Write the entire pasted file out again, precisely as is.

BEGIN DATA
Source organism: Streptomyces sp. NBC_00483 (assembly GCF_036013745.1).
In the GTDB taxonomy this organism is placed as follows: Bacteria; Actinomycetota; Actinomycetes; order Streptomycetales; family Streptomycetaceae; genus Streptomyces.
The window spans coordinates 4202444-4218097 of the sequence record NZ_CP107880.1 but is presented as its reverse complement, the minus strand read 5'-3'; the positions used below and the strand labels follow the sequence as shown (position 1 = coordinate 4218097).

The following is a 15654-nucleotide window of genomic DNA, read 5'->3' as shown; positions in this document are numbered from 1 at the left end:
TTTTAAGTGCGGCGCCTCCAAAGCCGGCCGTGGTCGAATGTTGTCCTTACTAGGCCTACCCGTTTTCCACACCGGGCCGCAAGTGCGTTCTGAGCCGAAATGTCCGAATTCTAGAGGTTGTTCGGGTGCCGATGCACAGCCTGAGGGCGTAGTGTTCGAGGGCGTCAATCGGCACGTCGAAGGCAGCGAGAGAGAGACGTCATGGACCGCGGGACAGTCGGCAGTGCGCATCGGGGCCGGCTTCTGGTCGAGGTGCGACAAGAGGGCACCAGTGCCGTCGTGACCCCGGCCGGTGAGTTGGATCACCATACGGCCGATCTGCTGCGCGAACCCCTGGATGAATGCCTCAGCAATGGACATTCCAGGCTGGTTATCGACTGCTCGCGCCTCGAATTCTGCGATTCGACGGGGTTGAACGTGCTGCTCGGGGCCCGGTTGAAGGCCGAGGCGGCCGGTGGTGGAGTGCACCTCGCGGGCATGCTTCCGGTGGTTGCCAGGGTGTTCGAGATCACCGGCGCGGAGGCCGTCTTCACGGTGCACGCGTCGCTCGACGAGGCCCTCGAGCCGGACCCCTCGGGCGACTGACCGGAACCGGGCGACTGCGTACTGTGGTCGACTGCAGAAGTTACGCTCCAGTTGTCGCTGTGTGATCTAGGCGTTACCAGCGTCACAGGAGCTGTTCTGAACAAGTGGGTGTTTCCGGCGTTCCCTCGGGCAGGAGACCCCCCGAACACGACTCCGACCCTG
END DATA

Source organism: Streptomyces sp. NBC_00483 (assembly GCF_036013745.1).
In the GTDB taxonomy this organism is placed as follows: Bacteria; Actinomycetota; Actinomycetes; order Streptomycetales; family Streptomycetaceae; genus Streptomyces.
The window spans coordinates 4202444-4218097 of the sequence record NZ_CP107880.1 but is presented as its reverse complement, the minus strand read 5'-3'; the positions used below and the strand labels follow the sequence as shown (position 1 = coordinate 4218097).

The following is a 15654-nucleotide window of genomic DNA, read 5'->3' as shown; positions in this document are numbered from 1 at the left end:
TTTTAAGTGCGGCGCCTCCAAAGCCGGCCGTGGTCGAATGTTGTCCTTACTAGGCCTACCCGTTTTCCACACCGGGCCGCAAGTGCGTTCTGAGCCGAAATGTCCGAATTCTAGAGGTTGTTCGGGTGCCGATGCACAGCCTGAGGGCGTAGTGTTCGAGGGCGTCAATCGGCACGTCGAAGGCAGCGAGAGAGAGACGTCATGGACCGCGGGACAGTCGGCAGTGCGCATCGGGGCCGGCTTCTGGTCGAGGTGCGACAAGAGGGCACCAGTGCCGTCGTGACCCCGGCCGGTGAGTTGGATCACCATACGGCCGATCTGCTGCGCGAACCCCTGGATGAATGCCTCAGCAATGGACATTCCAGGCTGGTTATCGACTGCTCGCGCCTCGAATTCTGCGATTCGACGGGGTTGAACGTGCTGCTCGGGGCCCGGTTGAAGGCCGAGGCGGCCGGTGGTGGAGTGCACCTCGCGGGCATGCTTCCGGTGGTTGCCAGGGTGTTCGAGATCACCGGCGCGGAGGCCGTCTTCACGGTGCACGCGTCGCTCGACGAGGCCCTCGAGCCGGACCCCTCGGGCGACTGACCGGAACCGGGCGACTGCGTACTGTGGTCGACTGCAGAAGTTACGCTCCAGTTGTCGCTGTGTGATCTAGGCGTTACCAGCGTCACAGGAGCTGTTCTGAACAAGTGGGTGTTTCCGGCGTTCCCTCGGGCAGGAGACCCCCCGAACACGACTCCGACCCTG